Within the first week of Optometry school in Southern California, we walked as a class down the hall to a large laboratory set up up with 10 black exam chairs, phoropters and biomicroscopes. Each of these were arranged as separate exam stations, separated by curtains. We spent many days, nights, weeks and months in this dark room, taking turns being doctor and patient, learning to measure vision and see inside the eye. It was 1992 before the first pop-up restaurant or makeshift hospitals like we are seeing for COVID-19.
The biomicroscope is by far my favorite piece of eye equipment. It allows you to see the front and back surfaces of the eye in rich color with different lights and magnification. It sits on a table that slides in front of the patient and aligns their eyes with yours. As you peer inside, it feels as if you are landing on the moon or the bottom of the sea.
The first recognizable landmark is the iris, the colored part of your eye that surrounds your pupil, which just a big black hole. You drop immediately into craggy views, webby tissues, and almost volcanic or coral looking types of creation. The terrain of each iris is like a fingerprint, only 3D and never touched. You hold your breathe a little, because you are very close to your patient and it is an awesome sight. Short of a runaway blood vessel or a mineral deposit, there is lots to see in the iris but little that is clinically relevant.
The most important part of the front of the eye is the cornea. It is the clear dome front of the eyeball where you might place a contact lens. It is completely transparent which is good because otherwise you could not see clearly out of it. You know you are looking at the cornea when you swing your microscope light at a side angle to illuminate it’s nothingness. It looks like…Nothing. This was so frustrating to me. How do I know I am seeing the nothing when I see nothing? Everyone clucked their “ooh’s” and “aah’s”, and I did as well, but I could not for the life of me see the damn thing.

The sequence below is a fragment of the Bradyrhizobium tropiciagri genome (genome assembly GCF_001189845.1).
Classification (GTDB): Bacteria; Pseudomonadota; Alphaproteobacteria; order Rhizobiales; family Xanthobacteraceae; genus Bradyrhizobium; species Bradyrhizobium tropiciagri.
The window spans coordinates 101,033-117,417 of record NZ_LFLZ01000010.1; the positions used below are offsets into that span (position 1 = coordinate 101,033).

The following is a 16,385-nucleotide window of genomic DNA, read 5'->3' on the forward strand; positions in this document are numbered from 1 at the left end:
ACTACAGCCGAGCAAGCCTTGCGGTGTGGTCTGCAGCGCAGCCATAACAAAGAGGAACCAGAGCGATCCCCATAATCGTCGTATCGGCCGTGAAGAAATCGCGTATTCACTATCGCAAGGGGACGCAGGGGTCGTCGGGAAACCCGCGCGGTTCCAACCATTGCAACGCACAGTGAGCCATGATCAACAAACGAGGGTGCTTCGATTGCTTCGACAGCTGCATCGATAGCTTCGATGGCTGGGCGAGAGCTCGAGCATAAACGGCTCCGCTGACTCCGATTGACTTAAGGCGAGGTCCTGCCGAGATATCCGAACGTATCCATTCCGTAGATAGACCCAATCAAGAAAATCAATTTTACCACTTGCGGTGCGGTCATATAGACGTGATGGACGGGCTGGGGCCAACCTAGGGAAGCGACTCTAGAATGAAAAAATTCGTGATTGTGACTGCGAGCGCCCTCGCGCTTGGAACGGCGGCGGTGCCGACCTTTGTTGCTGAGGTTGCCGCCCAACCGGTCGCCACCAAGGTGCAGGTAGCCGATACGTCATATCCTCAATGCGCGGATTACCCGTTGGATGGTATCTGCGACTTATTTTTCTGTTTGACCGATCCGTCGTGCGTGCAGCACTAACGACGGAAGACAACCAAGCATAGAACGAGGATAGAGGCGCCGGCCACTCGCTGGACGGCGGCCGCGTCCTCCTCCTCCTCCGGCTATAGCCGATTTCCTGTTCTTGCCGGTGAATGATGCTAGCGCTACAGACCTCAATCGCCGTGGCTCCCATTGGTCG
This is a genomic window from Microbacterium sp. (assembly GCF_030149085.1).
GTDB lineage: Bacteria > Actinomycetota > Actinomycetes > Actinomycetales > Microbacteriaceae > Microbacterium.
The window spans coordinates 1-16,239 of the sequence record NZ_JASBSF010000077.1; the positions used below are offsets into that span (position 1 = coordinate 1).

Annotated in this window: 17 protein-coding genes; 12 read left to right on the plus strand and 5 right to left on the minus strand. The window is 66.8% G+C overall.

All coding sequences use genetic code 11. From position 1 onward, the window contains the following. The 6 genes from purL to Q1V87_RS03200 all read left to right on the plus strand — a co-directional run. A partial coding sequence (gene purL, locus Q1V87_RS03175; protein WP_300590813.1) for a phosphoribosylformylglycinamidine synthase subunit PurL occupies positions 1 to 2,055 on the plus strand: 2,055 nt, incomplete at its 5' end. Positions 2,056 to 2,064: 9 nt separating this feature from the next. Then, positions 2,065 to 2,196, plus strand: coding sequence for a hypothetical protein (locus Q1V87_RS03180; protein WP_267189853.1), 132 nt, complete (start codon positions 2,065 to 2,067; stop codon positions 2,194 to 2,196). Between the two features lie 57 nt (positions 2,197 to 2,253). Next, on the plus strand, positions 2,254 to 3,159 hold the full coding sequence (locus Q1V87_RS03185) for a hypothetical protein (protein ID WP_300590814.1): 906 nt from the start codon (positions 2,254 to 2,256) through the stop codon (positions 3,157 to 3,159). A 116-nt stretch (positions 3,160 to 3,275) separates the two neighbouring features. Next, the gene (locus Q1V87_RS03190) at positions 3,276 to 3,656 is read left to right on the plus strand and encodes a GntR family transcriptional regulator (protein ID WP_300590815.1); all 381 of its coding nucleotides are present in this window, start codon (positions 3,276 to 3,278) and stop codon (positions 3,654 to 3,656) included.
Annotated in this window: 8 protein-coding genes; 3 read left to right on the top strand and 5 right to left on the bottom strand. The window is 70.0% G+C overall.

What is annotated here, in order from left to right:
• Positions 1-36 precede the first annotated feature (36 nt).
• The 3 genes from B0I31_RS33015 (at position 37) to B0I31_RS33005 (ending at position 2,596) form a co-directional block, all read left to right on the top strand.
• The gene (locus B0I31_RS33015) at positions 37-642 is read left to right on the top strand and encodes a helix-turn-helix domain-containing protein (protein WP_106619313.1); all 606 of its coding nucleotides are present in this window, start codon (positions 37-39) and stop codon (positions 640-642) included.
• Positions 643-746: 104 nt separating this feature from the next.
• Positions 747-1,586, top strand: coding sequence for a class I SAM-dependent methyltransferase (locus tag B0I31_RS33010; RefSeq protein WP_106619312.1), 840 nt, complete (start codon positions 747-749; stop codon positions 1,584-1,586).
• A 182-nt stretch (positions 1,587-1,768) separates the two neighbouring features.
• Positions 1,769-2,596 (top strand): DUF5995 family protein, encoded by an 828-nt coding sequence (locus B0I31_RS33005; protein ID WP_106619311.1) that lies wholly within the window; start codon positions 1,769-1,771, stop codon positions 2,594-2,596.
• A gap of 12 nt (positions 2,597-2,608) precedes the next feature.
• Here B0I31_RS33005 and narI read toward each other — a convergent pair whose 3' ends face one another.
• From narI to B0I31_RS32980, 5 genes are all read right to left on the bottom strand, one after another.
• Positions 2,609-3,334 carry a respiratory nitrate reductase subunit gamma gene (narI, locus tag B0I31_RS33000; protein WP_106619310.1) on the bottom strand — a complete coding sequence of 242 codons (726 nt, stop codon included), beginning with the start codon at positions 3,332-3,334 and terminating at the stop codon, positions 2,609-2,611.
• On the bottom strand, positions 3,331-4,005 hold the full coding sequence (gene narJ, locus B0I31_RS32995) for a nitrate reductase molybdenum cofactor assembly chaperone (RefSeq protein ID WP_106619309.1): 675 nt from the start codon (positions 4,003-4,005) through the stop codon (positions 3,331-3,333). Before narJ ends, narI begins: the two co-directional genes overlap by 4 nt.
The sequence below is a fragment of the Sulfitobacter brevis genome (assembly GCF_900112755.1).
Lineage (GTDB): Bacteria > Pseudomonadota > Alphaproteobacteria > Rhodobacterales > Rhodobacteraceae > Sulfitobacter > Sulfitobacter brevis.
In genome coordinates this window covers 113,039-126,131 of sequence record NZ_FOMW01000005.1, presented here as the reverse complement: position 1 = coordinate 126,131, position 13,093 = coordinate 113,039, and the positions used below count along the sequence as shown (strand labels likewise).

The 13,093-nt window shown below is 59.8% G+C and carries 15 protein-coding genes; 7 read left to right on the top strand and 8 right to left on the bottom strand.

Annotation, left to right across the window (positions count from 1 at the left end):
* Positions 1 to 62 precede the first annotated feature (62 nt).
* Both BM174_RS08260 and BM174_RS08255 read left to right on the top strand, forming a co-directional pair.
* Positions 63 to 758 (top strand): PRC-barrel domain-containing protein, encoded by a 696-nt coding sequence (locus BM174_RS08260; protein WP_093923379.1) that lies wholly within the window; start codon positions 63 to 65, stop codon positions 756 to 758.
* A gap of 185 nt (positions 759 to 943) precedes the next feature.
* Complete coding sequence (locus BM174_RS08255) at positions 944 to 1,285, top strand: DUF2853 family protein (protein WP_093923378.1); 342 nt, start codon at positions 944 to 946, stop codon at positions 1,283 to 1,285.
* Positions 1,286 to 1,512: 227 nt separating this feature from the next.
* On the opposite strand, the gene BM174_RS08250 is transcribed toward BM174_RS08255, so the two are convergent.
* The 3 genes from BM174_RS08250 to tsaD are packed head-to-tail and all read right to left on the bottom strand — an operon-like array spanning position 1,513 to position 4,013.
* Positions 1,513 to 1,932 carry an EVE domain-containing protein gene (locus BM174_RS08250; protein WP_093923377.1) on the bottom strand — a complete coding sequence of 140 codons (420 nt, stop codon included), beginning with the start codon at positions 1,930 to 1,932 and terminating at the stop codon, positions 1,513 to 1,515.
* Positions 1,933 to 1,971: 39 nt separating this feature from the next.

“It’s okay, just click up the magnification”, said my patient partner. It’s always great when your patient knows more than you. I click the magnification up. The sounds are how I knew I was getting close but all the clicking and clucking around me made me feel like a fraud. I was convinced that this first surface where light bends to enter the eye, travel the optic nerve, and create the miracle of vision was lost on me. Nothing there usually also means nothing is wrong for the patient but it did not feel right to me.
Pretty much the only time you can see something in the cornea is when there is a problem: a scratch, a fog, a degeneration. It was exciting when we could finally see some pathology so we knew we were focused on the right tissue but it also meant the patient was in pain, blurry and maybe even going blind. I much prefer the artistic view of the iris to the pathology that most doctors live to treat (I am thankful they do, as well).
Years later, as a Counselor, you would think I see less visual problems and solutions, but I actually see them more than ever. The same terms I learned then also apply now. I see and hear patients as they discover their unique and deep awareness, like their stunning iris, and their shifts in perspective, however invisible at first. It is a joy to build a personal narrative from a nothingness place, both for myself and now my clients.
I was never happy to be a doctor who had to inform patients of a dire diagnosis. I am much more alive showing up in creative ways, with vision and insight, in my makeshift guest-room-now telehealth office, with lots of hope as we build a vision for the future together.